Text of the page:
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5 Fun Whole Family Christmas Break Destinations to Visit

By Bus Travel, California, Leavenworth, McAdenville, New York, New York City, Solvang, Washington

’Tis the season to spend some extra quality time with your family. If you tend to hunker down at home for the holidays, you may want to consider doing something a little different this year. With these fun whole family Christmas break destinations in mind, you can break tradition and establish new ones while making memories that will last a lifetime. Before you book your bus ticket, consider these five spots.

New York City

This one’s a no brainer if you love the magic of the season and want your children to experience it, too. Christmas in New York is truly a wonderful time. The kids will be wowed by the spectacular light displays that illuminate Rockefeller Center in Manhattan and Dyker Heights in Brooklyn, while you’ll be dazzled by the beautiful window display at the flagship Saks Fifth Avenue store. This is also a great time to explore some other parts of the city and take advantage of their epic holiday events and offerings. Union Square Holiday Market is a longtime favorite that’s worth braving the chill in the air. There are hundreds of vendors selling everything from handmade jewelry to artwork here, along with tasty treats and gifts for the kids. Another must-visit is The Rooftop at Pier 17, where you can do everything from sip festive cocktails to learn skating.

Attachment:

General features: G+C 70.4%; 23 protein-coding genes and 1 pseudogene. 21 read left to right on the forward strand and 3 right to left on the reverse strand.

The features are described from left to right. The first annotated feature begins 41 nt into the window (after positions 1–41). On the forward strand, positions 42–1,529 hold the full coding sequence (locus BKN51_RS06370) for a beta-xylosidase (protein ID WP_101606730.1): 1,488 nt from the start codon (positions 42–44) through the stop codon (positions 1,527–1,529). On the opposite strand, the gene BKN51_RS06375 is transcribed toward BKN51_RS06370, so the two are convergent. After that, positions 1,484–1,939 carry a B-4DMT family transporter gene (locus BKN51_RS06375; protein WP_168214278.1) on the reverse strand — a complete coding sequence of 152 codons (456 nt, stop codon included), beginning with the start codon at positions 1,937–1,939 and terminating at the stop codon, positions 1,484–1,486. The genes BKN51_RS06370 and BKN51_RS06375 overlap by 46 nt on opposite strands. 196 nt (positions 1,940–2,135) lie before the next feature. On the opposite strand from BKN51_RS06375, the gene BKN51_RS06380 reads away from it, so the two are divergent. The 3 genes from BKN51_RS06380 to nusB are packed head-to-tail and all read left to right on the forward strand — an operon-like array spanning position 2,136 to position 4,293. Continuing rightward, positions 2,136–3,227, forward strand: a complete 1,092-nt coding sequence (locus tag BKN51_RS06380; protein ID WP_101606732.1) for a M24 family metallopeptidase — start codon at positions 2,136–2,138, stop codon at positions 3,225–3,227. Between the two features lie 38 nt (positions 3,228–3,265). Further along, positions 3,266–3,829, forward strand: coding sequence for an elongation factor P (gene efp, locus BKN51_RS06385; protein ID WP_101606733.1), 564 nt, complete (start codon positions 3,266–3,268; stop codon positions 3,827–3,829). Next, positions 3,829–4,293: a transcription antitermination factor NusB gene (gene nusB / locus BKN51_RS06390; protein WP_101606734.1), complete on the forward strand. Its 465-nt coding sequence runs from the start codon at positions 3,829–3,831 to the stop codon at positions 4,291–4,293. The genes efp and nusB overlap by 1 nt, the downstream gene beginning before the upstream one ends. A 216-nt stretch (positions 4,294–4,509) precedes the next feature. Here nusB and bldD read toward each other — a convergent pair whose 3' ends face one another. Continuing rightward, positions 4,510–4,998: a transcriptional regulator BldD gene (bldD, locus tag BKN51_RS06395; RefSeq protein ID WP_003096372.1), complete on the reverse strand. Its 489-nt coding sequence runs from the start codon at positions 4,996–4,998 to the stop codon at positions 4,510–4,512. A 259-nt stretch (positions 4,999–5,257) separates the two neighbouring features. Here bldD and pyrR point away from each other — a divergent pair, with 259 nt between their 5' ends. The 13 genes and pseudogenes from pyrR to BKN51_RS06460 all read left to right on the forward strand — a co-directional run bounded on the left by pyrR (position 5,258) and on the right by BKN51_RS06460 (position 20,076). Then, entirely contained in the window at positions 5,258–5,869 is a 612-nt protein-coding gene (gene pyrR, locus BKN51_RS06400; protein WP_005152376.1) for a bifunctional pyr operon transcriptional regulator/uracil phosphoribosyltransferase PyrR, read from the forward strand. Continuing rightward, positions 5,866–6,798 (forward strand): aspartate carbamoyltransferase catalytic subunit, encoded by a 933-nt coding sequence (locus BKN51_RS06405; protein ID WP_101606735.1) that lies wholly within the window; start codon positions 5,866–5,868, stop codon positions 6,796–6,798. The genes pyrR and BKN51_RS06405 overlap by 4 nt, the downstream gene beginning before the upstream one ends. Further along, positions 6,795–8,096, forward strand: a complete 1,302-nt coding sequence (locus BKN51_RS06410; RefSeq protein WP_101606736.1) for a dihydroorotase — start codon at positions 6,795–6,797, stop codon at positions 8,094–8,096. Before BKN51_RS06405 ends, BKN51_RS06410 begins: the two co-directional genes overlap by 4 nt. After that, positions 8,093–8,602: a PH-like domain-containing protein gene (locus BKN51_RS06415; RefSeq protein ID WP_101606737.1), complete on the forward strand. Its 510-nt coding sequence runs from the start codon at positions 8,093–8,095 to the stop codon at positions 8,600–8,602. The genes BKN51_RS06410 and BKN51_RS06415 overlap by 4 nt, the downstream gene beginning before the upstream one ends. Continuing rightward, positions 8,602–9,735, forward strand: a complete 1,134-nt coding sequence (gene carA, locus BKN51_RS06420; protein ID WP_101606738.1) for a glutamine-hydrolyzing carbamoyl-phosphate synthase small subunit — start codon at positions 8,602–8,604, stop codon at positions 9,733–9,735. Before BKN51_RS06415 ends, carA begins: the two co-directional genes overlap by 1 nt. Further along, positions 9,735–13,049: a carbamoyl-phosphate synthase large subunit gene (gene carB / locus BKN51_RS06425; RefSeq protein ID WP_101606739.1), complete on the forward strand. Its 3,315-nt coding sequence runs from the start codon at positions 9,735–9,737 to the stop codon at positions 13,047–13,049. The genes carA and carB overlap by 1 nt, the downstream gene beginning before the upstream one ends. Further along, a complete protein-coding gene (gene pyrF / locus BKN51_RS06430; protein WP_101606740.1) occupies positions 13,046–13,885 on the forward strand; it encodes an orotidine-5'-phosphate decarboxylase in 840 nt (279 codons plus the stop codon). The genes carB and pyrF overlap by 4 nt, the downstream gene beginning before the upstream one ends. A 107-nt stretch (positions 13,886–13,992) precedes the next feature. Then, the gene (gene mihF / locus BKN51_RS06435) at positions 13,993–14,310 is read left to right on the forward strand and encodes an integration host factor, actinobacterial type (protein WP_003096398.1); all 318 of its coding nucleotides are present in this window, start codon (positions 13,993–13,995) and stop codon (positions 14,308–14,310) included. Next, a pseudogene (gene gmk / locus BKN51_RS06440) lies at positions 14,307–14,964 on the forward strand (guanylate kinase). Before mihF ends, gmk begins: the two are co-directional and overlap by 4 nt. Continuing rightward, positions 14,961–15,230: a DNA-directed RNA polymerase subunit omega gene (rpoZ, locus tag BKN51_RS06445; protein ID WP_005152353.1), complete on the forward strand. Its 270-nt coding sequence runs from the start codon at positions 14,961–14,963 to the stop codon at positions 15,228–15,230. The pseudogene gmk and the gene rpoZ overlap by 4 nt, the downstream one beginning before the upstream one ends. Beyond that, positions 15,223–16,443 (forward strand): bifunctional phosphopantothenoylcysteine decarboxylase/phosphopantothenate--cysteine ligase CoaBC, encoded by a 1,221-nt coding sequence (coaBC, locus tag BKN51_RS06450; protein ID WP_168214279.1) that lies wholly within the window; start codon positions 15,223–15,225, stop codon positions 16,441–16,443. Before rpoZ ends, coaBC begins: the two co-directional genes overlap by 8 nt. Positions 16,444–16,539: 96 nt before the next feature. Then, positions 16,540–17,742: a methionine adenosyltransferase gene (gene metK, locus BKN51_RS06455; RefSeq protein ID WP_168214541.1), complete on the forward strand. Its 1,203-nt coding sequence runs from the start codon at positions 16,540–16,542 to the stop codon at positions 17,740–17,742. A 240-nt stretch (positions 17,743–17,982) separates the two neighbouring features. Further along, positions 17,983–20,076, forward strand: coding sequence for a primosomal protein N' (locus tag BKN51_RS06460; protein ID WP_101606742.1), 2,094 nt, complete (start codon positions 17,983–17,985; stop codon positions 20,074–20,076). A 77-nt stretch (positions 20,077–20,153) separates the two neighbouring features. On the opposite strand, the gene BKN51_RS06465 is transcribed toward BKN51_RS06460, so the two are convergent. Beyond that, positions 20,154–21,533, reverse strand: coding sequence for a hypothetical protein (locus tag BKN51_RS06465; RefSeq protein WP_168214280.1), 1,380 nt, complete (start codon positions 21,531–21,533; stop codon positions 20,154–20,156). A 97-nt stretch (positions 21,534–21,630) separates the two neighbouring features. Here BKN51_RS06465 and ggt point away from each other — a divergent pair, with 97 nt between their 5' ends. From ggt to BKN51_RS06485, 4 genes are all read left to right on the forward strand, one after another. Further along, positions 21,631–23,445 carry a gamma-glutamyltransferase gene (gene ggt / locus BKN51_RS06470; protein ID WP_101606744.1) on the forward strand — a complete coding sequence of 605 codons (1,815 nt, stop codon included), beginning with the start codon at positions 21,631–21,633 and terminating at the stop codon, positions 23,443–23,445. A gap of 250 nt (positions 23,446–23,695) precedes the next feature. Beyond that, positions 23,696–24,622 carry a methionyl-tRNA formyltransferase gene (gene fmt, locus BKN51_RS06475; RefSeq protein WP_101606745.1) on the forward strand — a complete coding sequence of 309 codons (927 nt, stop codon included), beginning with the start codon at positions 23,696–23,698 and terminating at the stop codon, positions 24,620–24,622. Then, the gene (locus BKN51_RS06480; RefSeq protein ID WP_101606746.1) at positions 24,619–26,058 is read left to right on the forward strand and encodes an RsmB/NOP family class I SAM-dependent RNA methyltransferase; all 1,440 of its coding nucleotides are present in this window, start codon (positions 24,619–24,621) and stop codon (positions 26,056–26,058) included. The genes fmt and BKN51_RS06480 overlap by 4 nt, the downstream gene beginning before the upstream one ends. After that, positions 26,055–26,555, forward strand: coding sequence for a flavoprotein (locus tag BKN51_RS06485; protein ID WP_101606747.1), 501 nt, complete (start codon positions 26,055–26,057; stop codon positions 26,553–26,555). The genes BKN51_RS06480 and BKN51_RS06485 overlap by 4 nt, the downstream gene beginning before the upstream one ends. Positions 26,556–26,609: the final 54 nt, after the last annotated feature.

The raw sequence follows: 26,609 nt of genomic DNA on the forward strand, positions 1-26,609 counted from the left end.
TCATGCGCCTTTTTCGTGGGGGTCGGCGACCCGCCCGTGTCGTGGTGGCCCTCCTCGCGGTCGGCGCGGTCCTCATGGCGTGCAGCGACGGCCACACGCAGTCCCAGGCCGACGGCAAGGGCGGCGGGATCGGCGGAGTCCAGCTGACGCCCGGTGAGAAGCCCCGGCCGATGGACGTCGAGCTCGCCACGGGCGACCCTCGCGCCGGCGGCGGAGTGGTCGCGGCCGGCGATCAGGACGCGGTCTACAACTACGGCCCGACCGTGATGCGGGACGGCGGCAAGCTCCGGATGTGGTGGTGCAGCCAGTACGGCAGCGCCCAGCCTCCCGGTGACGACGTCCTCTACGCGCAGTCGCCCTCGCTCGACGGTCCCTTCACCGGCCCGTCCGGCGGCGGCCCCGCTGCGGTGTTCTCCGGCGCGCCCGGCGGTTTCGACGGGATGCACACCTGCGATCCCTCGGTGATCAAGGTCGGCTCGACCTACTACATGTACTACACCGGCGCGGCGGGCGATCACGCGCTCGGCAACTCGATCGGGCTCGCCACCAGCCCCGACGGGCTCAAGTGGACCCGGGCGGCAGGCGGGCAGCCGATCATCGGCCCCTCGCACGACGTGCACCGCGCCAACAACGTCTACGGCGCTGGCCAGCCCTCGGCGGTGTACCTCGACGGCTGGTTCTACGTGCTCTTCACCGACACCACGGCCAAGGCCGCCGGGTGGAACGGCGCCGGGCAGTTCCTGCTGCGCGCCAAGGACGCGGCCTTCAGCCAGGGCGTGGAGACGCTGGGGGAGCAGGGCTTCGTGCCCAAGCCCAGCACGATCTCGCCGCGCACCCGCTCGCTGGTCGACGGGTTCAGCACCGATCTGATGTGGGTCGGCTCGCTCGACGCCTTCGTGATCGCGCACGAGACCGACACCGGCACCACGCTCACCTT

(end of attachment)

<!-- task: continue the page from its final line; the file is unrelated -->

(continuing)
Alexandria

People flock to Washington, DC, during the holiday season, but if you want to escape the crazy crowds, you might consider visiting nearby Alexandria instead. Situated in Northern Virginia just minutes from the District, the small city packs a ton of festive activity within its confines. This is the place to be if you treasure the feel of a charming old town that transports you to another world. Wander along King Street and pop into the dozens of boutiques to find one-of-a-kind gifts for your nearest and dearest, then stop by one of the independent bakeries or coffee shops for a mug of hot cocoa and a bite to eat. Don’t miss the Alexandria Holiday Boat Parade of Lights, which brings the festivities to the water and provides absolutely awe-inspiring views. Naturally, you can also pose for photographs with Santa and Mrs. Claus!

Solvang